- Assistant Professor of Ecology, Evolution and Environmental Biology (Columbia University)
- Zuckerman Mind Brain Behavior Institute Investigator
There are profound differences in behavior among individuals of a species and across species. Much effort has been devoted to the observation and theory of behavioral variation, but the molecular, genetic, and neurobiological mechanisms that generate and maintain such diversity are largely unknown. My lab studies the mechanisms of behavioral variation from genetic and neurobiological angles—by identifying specific genes involved and how they impact the brain, and by characterizing functional variation in neuronal circuits. We then analyze the common themes that emerge to describe the evolution of behavior.
Work in my lab focuses primarily on deer mice (genus Peromyscus), an excellent system to study natural variation in behavior because (1) there is a large diversity of behavior within and among species and many of these species are interfertile, permitting forward genetic analyses; (2) the genome of multiple Peromyscus species has been sequenced; (3) Peromyscus is diverged from laboratory mice and rats, providing an opportunity to discover biological features that differ from traditional model species; nonetheless, many tools developed for laboratory mice and rats also work in Peromyscus; and (4) Peromyscus mice can breed in the laboratory in the same conditions as laboratory mice, allowing us to perform controlled experiments.
In addition to our primary work in Peromyscus mice, we harness behavioral variation in other vertebrates—including fish and birds—to uncover the molecular, genetic and neurobiological mechanisms that drive behavioral evolution.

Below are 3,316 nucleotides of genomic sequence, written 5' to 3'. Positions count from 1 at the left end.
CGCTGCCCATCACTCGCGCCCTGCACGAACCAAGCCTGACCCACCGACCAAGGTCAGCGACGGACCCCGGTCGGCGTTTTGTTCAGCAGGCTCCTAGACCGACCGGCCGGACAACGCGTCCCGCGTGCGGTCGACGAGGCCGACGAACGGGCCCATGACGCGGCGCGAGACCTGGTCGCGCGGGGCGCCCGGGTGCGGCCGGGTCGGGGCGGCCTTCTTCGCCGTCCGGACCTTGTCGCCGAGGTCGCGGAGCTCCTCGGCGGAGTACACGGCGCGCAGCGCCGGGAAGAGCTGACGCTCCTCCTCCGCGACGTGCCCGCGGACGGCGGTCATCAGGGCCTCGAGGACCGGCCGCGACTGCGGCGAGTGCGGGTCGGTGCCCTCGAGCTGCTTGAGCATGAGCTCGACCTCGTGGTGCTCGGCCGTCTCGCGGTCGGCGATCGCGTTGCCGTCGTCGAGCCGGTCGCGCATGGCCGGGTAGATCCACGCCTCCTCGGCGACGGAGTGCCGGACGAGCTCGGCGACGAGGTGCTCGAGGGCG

- MD, Univ Autonoma de Nuevo Leon Facultad de Medicina Mexico
- PhD, Rockefeller University
Education & Training
Jerome L. Greene Science Center3227 Broadway
New York, NY 10027
- Synapses and Circuits
- Behavioral Genetics
- Social Behavior
- Mechanisms of Behavioral Diversity
- Evolution of Brain and Behavior
Bendesky A, Kwon, YM, Lassance JM, Lewarch CL, Yao S, Peterson BK, He MX, Dulac C, Hoekstra HE. The genetic basis of parental care evolution in monogamous mice. Nature. 2017;544:434-439.
News and Views:
Phelps SM. Animal behaviour: How to build a better dad. Nature. 2017;544:418–419.
Snyder-Mackler M, Tung J. Vasopressin and the Neurogenetics of Parental Care. Neuron. 2017;95:9-11.
Hager R. The genes that make a good parent. Trends in Genetics. 2017; In press.
Matheson S. Sorting out complex thoughts and messy emotions. Cell. 2017;169:1157.
Carl Zimmer. Why are some mice (and people) monogamous? A study points to genes. New York Times. April 19, 2017.
Andrea Marks. The mouse parent trap. Scientific American. July 2017.
Bendesky A, Pitts J, Rockman MV, Chen WC, Tan MW, Kruglyak L, Bargmann CI. Long-range regulatory polymorphisms affecting a GABA receptor constitute a quantitative trait locus (QTL) for social behavior in Caenorhabditis elegans. PLoS Genet. 2012;8:e1003157.
Bendesky A, Bargmann CI. Genetic contributions to behavioural variation at the gene-environment interface. Nature Reviews Genetics. 2011.;12:48-56.
Bendesky A, Tsunozaki M, Rockman MV, Kruglyak L, and Bargmann CI. Catecholamine receptor polymorphisms affect decision-making in C. elegans. Nature. 2011;472:313-318.
For a complete list of publications, please visit PubMed.gov